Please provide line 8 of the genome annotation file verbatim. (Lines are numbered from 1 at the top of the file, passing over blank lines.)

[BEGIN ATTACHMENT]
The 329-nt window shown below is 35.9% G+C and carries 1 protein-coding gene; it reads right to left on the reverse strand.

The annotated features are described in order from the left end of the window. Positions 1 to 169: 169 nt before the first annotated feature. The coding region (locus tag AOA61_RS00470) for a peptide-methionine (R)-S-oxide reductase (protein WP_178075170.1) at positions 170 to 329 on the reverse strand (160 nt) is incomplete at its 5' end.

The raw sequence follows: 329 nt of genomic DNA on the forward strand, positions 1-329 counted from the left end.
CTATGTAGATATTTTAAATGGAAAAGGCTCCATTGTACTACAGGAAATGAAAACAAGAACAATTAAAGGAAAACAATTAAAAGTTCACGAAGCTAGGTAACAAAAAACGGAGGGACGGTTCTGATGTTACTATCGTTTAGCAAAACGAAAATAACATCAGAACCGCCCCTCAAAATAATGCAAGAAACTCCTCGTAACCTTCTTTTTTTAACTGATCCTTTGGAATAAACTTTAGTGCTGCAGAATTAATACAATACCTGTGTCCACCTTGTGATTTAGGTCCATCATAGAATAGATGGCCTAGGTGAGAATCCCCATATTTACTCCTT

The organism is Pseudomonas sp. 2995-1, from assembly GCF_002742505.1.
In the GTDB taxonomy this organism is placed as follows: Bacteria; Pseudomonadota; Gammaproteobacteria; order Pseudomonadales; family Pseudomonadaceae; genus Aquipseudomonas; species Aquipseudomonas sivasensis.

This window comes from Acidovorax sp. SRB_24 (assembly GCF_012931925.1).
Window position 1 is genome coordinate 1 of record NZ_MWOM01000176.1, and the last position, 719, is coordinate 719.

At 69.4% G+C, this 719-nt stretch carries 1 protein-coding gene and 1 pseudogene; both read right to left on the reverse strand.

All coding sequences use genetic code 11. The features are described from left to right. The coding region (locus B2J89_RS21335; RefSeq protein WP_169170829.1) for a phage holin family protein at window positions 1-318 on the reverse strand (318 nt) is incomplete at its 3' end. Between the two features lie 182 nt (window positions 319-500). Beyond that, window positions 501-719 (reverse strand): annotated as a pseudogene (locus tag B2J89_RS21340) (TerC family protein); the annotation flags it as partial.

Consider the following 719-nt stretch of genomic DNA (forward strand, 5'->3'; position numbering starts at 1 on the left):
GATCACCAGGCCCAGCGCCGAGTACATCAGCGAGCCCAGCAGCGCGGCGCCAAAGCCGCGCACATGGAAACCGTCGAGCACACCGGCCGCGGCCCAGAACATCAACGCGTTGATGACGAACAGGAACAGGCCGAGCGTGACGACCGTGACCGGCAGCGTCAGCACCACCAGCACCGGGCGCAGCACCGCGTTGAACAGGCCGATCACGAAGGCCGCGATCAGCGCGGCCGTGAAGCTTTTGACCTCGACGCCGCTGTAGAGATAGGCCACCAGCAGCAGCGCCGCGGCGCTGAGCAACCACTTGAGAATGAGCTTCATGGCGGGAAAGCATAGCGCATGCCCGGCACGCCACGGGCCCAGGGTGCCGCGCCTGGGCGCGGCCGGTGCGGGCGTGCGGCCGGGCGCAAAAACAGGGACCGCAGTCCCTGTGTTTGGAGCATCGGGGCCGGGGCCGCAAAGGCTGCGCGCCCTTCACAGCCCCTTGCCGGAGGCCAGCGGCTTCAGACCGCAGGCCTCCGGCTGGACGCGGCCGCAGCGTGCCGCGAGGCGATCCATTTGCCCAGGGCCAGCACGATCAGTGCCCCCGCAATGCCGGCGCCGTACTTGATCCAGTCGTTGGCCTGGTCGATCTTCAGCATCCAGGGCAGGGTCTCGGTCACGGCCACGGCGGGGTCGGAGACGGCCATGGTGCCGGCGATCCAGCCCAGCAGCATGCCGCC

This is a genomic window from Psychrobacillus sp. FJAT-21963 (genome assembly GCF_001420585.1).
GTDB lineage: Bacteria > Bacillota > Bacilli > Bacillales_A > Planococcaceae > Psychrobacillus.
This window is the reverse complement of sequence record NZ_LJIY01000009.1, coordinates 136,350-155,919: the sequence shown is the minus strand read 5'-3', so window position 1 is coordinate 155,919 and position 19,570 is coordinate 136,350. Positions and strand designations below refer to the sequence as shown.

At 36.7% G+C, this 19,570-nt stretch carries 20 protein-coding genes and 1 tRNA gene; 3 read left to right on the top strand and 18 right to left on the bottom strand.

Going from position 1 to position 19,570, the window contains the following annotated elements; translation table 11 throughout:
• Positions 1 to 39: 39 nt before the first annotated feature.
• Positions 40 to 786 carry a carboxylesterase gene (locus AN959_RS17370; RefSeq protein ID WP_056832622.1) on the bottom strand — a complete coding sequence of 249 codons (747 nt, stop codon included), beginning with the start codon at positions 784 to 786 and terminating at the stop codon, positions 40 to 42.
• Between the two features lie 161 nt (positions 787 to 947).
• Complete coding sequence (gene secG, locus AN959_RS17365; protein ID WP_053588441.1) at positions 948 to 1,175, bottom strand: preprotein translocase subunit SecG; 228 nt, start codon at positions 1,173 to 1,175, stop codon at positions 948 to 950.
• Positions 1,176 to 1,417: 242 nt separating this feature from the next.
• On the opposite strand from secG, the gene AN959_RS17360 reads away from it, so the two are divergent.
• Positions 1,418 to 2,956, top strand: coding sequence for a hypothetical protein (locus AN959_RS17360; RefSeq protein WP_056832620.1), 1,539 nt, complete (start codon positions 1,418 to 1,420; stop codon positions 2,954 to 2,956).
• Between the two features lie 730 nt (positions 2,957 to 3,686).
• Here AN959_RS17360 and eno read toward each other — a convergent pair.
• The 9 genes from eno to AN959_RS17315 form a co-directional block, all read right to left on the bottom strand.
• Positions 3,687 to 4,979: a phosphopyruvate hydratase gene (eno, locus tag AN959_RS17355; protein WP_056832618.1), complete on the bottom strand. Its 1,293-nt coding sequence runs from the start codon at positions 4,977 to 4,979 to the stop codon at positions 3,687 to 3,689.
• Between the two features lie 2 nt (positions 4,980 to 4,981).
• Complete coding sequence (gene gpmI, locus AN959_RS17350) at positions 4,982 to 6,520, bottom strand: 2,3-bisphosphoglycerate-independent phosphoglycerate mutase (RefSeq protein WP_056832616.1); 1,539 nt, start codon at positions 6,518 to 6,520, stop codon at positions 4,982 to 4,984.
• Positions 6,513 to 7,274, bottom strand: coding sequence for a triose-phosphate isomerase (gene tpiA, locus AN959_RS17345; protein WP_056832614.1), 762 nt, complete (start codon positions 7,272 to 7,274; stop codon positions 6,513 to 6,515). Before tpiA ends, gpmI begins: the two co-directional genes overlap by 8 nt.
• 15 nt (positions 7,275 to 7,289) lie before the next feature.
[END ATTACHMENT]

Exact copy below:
Window position 1 is genome coordinate 1 of record NZ_MWOM01000176.1, and the last position, 719, is coordinate 719.